« Reply #3 on: May 12, 2022, 02:34:31 am »
The finish of a 3D printed part is not a glossy smooth plastic surface, it has a texture all it's own.
highly depends on the technology used. FDM , resin , sintered powder , metal sputtering ... There are technologies that deliver better than injection molded or milled , but those are not hobby machines. they are in the 6 figure dollar amounts. Your 400$ plastic spaghetti-squirter can't do that.
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Offline univ

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Re: Printing a casing for my PCB and sell it?
« Reply #4 on: May 15, 2022, 11:20:56 pm »
I assume you ask about FDM printers, as these are the most common and attainable type. Here's the essence of what I learned about it.
FDM 3d printed parts can already be found in many public places where they often appear almost indistinguishable from "normal" plastic parts.
Your results can be exquisite, given these three prerequisites:
  • Suitable design. For example, and most importantly: FDM print quality looks somewhat ugly on the underside of overhangs, even if you help it with support material. For nice results you need to already take this into account when designing your casing.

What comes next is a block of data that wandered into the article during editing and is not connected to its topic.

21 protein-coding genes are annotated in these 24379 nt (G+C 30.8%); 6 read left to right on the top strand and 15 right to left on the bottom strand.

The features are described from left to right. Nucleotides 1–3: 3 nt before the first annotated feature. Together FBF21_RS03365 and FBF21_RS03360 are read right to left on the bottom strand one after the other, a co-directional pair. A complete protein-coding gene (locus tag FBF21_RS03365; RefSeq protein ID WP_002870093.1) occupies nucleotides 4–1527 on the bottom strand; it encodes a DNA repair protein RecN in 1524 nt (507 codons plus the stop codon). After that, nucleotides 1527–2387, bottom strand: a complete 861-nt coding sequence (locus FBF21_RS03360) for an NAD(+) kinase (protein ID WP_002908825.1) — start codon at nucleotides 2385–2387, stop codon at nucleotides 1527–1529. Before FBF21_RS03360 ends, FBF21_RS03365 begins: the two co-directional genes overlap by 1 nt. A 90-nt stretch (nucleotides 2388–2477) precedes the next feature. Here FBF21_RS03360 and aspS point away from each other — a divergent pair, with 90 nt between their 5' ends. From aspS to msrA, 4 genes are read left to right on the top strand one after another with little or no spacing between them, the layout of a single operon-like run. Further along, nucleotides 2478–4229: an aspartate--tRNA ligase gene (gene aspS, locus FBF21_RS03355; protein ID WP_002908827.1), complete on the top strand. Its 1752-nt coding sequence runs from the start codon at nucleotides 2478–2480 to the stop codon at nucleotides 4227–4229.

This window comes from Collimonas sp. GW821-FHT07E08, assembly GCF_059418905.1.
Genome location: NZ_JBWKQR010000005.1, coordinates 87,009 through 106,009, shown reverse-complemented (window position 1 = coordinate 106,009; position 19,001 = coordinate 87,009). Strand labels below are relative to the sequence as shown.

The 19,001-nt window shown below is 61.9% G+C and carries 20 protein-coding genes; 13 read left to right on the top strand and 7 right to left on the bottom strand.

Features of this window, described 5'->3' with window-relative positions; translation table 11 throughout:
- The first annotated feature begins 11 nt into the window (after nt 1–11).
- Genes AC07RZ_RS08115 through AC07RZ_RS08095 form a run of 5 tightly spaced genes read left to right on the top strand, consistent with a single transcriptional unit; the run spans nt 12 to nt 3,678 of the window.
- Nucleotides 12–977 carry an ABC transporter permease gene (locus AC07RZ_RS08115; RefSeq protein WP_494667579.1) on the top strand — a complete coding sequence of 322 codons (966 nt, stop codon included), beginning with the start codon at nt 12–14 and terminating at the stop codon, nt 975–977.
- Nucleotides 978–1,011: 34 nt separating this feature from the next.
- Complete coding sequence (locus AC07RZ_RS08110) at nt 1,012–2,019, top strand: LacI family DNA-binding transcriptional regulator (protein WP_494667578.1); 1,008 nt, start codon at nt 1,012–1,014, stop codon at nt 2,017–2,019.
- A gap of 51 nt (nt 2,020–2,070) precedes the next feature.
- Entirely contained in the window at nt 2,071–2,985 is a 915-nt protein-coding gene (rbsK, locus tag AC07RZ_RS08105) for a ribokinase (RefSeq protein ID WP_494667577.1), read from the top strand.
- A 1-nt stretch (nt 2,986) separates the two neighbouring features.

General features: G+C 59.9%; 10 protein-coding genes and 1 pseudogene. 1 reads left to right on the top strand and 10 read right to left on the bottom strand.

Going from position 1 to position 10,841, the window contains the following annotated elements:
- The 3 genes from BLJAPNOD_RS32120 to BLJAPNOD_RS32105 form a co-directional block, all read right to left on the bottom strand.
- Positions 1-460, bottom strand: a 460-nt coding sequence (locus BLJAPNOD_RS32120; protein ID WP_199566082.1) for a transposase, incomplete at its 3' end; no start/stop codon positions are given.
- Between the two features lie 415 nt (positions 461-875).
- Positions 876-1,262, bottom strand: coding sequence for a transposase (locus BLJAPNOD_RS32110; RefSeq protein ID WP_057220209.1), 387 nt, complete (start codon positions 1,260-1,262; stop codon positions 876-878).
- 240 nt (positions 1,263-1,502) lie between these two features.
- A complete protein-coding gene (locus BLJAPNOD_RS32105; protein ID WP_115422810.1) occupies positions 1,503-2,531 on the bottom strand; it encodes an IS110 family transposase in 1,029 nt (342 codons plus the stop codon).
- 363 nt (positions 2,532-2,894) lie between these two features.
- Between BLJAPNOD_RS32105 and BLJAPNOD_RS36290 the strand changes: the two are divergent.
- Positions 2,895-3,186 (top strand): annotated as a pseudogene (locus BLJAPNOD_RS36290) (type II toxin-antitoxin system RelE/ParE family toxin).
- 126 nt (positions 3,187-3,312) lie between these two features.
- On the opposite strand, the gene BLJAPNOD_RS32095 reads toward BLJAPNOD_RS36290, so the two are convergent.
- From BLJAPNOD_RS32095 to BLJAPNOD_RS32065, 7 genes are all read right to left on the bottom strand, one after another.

• Well adjusted printer. A perfectly tuned 3d printer (using filament with a constant diameter) can produce very smooth surfaces without ugly artifacts (up to a certain print speed/acceleration), with each and every print. The cheaper the printer, the harder it is to reach and maintain that state.
  • Right material. Skip PLA, use PETG or better instead. PLA is brittle, hard to sand, and exhibits significant creep under load. Heat deflection can quickly become an issue (limit for PLA is ~60°C). Also, the color of the material can change the quality impression of your parts a lot, just by hiding or highlighting layer lines and imperfections.
From my 8 years of experience, an original Prusa MK3S printer is the way to go. You can get good results with cheaper printers too (Ender 3 for example), but usually not as good, and you will need to invest a lot more time (easily one day per month) adjusting (to) your printer, upgrading, fixing and adjusting your slicing profiles, or worrying over failed prints. Especially for a newbie, a Prusa will make your life much easier, because it's a perfect well rounded and supported product that just works. If you are on a budget, look for a used machine. I got my first MK3S used and never regretted it. Good luck!